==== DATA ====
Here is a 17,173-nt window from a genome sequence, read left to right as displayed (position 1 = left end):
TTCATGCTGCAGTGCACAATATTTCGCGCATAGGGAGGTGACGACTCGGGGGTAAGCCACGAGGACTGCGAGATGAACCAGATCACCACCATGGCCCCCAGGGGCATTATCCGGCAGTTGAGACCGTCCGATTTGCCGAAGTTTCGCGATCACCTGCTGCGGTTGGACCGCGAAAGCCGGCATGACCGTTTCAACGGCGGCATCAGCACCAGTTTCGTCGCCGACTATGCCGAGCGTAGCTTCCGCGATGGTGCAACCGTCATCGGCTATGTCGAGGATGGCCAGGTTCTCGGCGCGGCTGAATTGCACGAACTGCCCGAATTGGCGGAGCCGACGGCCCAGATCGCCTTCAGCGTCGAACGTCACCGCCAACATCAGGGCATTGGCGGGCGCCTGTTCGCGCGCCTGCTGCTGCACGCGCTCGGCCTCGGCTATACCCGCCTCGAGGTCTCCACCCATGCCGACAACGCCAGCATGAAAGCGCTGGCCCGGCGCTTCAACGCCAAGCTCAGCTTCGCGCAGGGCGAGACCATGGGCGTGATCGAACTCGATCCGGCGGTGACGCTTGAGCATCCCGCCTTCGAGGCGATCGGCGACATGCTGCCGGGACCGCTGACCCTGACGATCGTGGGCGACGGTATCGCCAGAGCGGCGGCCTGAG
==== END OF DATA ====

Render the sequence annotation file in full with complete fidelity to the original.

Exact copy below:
Here is a 17,173-nt window from a genome sequence, read left to right as displayed (position 1 = left end):
TTCATGCTGCAGTGCACAATATTTCGCGCATAGGGAGGTGACGACTCGGGGGTAAGCCACGAGGACTGCGAGATGAACCAGATCACCACCATGGCCCCCAGGGGCATTATCCGGCAGTTGAGACCGTCCGATTTGCCGAAGTTTCGCGATCACCTGCTGCGGTTGGACCGCGAAAGCCGGCATGACCGTTTCAACGGCGGCATCAGCACCAGTTTCGTCGCCGACTATGCCGAGCGTAGCTTCCGCGATGGTGCAACCGTCATCGGCTATGTCGAGGATGGCCAGGTTCTCGGCGCGGCTGAATTGCACGAACTGCCCGAATTGGCGGAGCCGACGGCCCAGATCGCCTTCAGCGTCGAACGTCACCGCCAACATCAGGGCATTGGCGGGCGCCTGTTCGCGCGCCTGCTGCTGCACGCGCTCGGCCTCGGCTATACCCGCCTCGAGGTCTCCACCCATGCCGACAACGCCAGCATGAAAGCGCTGGCCCGGCGCTTCAACGCCAAGCTCAGCTTCGCGCAGGGCGAGACCATGGGCGTGATCGAACTCGATCCGGCGGTGACGCTTGAGCATCCCGCCTTCGAGGCGATCGGCGACATGCTGCCGGGACCGCTGACCCTGACGATCGTGGGCGACGGTATCGCCAGAGCGGCGGCCTGAG